Stocks drifted to a slightly lower finish Monday as investors sifted through a blend of discouraging economic data from China and Japan as well as ongoing uncertainty over Russia’s incursion into Ukraine.

Major market indexes pared their losses as the day drew to a close, aided by some high-flying stocks including Alexion Pharmaceuticals, Chiquita Brands International and Southwest Airlines.

In the absence of U.S. economic data, investors focused on news that China’s exports slumped 18 percent in February. The report reinforced fears about the outlook for the world’s second-largest economy.

In addition, Japan reported a record current account deficit for January and lowered its economic growth estimate for the October-December quarter to 0.7 percent from 1 percent.

The reports made for a downbeat start for the market as investors seized the moment to recalibrate their stock holdings.

“It was a little bit of an excuse to take some money off the table,” said Ron Florance, deputy chief investment officer at Wells Fargo Private Bank. “We have geopolitical uncertainty, so (it’s) a good excuse to re-evaluate your risk exposure. It’s going to be par for the course for this year.”


The Standard & Poor’s 500 index edged down 0.87 of a point to close at 1,877.17. It had been down 11 points earlier.

The Dow Jones industrial average lost 34.04 points, or 0.2 percent, to 16,418.68. The Nasdaq composite fell 1.77 points, or less than 0.1 percent, to 4,334.45.

The three major U.S. indexes are still up for the month, and only the Dow is down for the year. The S&P 500 ended Monday up 1.6 percent for the year, while the Nasdaq finished up 3.8 percent.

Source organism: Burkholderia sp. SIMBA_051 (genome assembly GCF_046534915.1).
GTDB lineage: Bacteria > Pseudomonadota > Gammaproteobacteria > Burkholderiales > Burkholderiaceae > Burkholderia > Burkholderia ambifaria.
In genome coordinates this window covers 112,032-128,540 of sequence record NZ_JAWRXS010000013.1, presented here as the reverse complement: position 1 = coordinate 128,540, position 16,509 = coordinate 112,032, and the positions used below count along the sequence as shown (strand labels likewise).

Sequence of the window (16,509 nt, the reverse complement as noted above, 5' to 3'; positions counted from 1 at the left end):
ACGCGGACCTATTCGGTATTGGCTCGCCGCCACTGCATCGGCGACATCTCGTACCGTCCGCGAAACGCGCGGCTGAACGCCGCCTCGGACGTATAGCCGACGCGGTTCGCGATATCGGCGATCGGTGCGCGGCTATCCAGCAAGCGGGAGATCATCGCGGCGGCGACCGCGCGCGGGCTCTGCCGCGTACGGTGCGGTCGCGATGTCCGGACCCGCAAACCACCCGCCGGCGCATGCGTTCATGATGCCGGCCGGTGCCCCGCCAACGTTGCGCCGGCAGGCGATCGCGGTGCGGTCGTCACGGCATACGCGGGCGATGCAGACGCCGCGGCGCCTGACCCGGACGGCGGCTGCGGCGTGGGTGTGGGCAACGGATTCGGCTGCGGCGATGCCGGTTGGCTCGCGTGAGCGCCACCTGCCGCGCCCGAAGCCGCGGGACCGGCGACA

The downbeat economic report from China hurt several industry sectors heavily reliant on Chinese economic growth, in particular, materials, energy and industrials. Six of the 10 sectors of the S&P 500 index ended lower, led by industrials. Mining company Cliffs Natural Resources was among the biggest decliners in the S&P 500, shedding 70 cents, or 3.8 percent to $17.95.

“The market is growing more pessimistic around growth in China,” said David Chalupnik, head of equities for Nuveen Asset Management. “Expectations have been coming down, but the numbers have been disappointing even those reduced expectations.”

Despite the disappointing data from China, some market watchers anticipate that last week’s gains will continue.


The S&P 500 index notched record highs three times last week as investors grew more confident that weak U.S. economic reports in recent weeks were a reflection of unusually severe winter weather, not a broad economic slowdown. Better-than-expected payroll numbers last week also helped encourage investors.

“In general, I think the market will move past the poor China export numbers fairly quickly,” said James Liu, global market strategist at J.P. Morgan Funds. “There’s still a lot of fundamental support for the S&P at this particular range.”

Chalupnik also anticipates Monday’s decline isn’t telling of the market’s trajectory for the week ahead, barring more fallout from Russia’s deployment of troops in Ukraine.

“My guess is the market moves ever so slightly higher this week,” he said. “The trend is still up. We really haven’t seen anything to break that trend.”

Monday marked the fifth anniversary of the current bull market in stocks.

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